Yes. If the Internal Revenue Service hasn’t received your 2020 return, it will use 2019 earnings to determine eligibility for that final round. “Taxpayers who see an increase in adjusted gross income in 2020 compared to 2019 may want to withhold filing tax returns for 2020,” advised tax researcher Wolters Kluwer.
Some people may already be doing this. By March 5, the Internal Revenue Service had received around 56 million individual returns, which were below the prior-year level. For the entire past year, the IRS generated nearly 170 million individual returns.
What if I get nothing or the correct amount on this last round?
If you are eligible, you can claim the funds when you file your 2021 tax return next year, just like some taxpayers claim the “Refund Credit” on 2020 tax returns if they haven’t received proper payments in the first two rounds.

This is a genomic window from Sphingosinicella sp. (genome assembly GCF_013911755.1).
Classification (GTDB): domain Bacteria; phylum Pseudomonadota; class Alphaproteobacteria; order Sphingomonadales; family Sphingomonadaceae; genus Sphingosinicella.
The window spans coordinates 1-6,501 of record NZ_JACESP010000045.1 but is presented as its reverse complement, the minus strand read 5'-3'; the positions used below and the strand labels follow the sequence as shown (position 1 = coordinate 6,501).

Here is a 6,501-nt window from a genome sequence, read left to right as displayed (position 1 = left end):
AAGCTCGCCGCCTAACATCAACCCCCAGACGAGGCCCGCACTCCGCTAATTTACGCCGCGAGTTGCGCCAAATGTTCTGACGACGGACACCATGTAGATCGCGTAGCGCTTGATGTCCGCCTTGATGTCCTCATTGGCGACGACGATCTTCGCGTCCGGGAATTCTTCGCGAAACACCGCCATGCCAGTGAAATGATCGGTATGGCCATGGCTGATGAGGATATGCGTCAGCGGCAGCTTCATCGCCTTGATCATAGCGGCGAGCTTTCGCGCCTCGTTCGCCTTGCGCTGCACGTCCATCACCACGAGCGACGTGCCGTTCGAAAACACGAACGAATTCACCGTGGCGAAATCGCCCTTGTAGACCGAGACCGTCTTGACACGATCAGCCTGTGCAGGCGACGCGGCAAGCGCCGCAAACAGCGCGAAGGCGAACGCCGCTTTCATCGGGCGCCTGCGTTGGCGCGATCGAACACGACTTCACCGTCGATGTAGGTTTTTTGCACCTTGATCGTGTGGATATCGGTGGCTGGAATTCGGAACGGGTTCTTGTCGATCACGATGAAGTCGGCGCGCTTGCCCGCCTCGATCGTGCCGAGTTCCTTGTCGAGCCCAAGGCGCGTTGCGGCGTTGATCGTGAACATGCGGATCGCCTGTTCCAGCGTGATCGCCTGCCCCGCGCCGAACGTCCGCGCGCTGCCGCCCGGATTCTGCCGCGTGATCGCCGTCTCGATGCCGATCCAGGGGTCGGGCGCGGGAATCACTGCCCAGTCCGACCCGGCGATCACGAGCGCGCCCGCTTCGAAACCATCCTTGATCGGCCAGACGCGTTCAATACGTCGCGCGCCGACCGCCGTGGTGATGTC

How are stimulus payments made?
Previous stimulus funds were sent through direct deposits, checks, or special debit cards that some were surprised to receive. The IRS confirmed that all three methods are used, with most households receiving payments as direct deposits.
Any ideas how to use the money?
It varies from person to person, but paying urgent bills or credit card balances or topping up your emergency fund are all good decisions.
Much of the money goes into savings accounts or investments. Deutsche Bank conducted an online survey and found that a significant percentage of respondents, especially younger adults, plan to take their funds public.
This led investment researcher Morningstar to suggest five companies that it believes are undervalued and good choices for economic funds: Anheuser-Busch InBev, CVS Health, Hanesbrands, Kellogg and Wells Fargo. But if you’re just starting out, a broadly diversified equity fund might be a better choice.